Local government units (LGUs) in Bulacan province were warned not to be confident with their regular earthquake drills and should also consider more devastating danger should the “The Big One” happens.
Governor Wilhelmino Sy-Alvarado on Sunday said while he does not want to picture a grim scenario, authorities should not overlook the massive devastation that could happen if a magnitude 7.2 earthquake or the The Big One jolts the west valley fault line that could break the aging Angat dam, which according to experts is nestling within the fault line and is located in one of the most steepest mountain slopes in the world.
The 49-year-old Angat dam is under rehabilitation and strengthening since last year under the operation of Angat Hydro Corp.
The governor has asked dam engineers to give him regular updates on the ongoing repair of the dam.
Alvarado said when he was still the vice governor of Bulacan, he delivered a privilege speech at the Sanguniang Panglalawigan where he cited a statement of the Metropolitan Waterworks and Sewerage System (MWSS) on July 16, 2009 regarding the agency’s justification for construction and operation of Laiban dam.
That statement says, “The Angat main dike axis is right on the recently confirmed Marikina Valley system fault. The main dike straddles the fault, which stretches from Taal lake area to Angat river. The dike has one of the steepest slopes in the world. Seepage has been observed right after its construction. The design criteria for the dam, particularly for seismicity, may not be sufficient considering the latest requirements for design codes and regulations.”
At the time, Alvarado said, he revealed that the aging Angat dam is like the proverbial sword of Damocles hanging over the heads of Bulakenyos.
He noted that Angat dam is already 49 years old and the lifespan of the dam is 50 years.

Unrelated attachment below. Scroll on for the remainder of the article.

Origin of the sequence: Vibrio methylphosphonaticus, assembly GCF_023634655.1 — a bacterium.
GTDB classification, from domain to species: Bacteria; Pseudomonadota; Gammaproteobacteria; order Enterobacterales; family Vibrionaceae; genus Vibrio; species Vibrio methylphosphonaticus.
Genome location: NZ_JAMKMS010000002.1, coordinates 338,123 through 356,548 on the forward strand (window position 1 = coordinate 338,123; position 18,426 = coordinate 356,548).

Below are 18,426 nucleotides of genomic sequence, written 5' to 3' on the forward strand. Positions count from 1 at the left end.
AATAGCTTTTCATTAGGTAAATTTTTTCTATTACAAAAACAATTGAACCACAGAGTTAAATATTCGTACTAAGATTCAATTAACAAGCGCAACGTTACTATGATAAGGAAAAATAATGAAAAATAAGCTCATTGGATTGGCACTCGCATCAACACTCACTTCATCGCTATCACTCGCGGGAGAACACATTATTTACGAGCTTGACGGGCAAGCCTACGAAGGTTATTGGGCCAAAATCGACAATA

Some sectors, according to the governor, are asking him for updates on the rehabilitation and strengthening of Angat dam.
Some of them, he said, are asking if the ongoing repair is suited to withstand a magnitude 7.2 earthquake.
“Many of them are anxious and believe that the destruction that a dam break would cause is highly unimaginable. Once it breaks, voluminous amount of water will come down cascading like bullets carrying with them huge boulders, cut logs and other debris to the lowlands that will eventually end up in Manila Bay,” the governor noted.
He said concerned authorities have estimated that at least 38,000 would die in the National Capital Region (Metro Manila) once The Big One strikes.
But, the governor added, they have not considered effects and aftermath of a dam break.
“Millions will die instantly, most of whom will be washed away and wiped out. Aside from this, the aftermath will bring more deadly consequences since the Angat dam supplies 97 percent of the potable water needs of Metro Manila. Survivors will surely die from thirst,” Alvarado said.
He added that drills are doable but only the mercy and love of God can prevent such dreadful calamities from happening.
Alvarado said the province of Bulacan is regularly holding a “Day of Prayer” to save the land and the entire country from calamities and evil forces that want to destroy it.
In his message during the “Bulacan Day of Prayer-Peace for the Philippines” at the Bulacan Capitol Gym here recently, he noted that in times of disasters and when evil forces attempt to destroy a peaceful land, faith and prayers can help big.
Alvarado said it has become a common practice for provincial capitol employees, particularly at the Provincial Disaster Risk Reduction and Management Office, to stop for a moment and offer prayers to God every 12 noon daily.
He added that in every gateway of the province, giant billboards have been put up to remind Bulakenyos of the love and mercy of God as inscribed in II Cronicles 7:14 – “If my people, who are called by my name, will humble themselves and pray and seek my face and turn from their wicked ways, then I will hear from heaven, and I will forgive their sin and will heal their land.”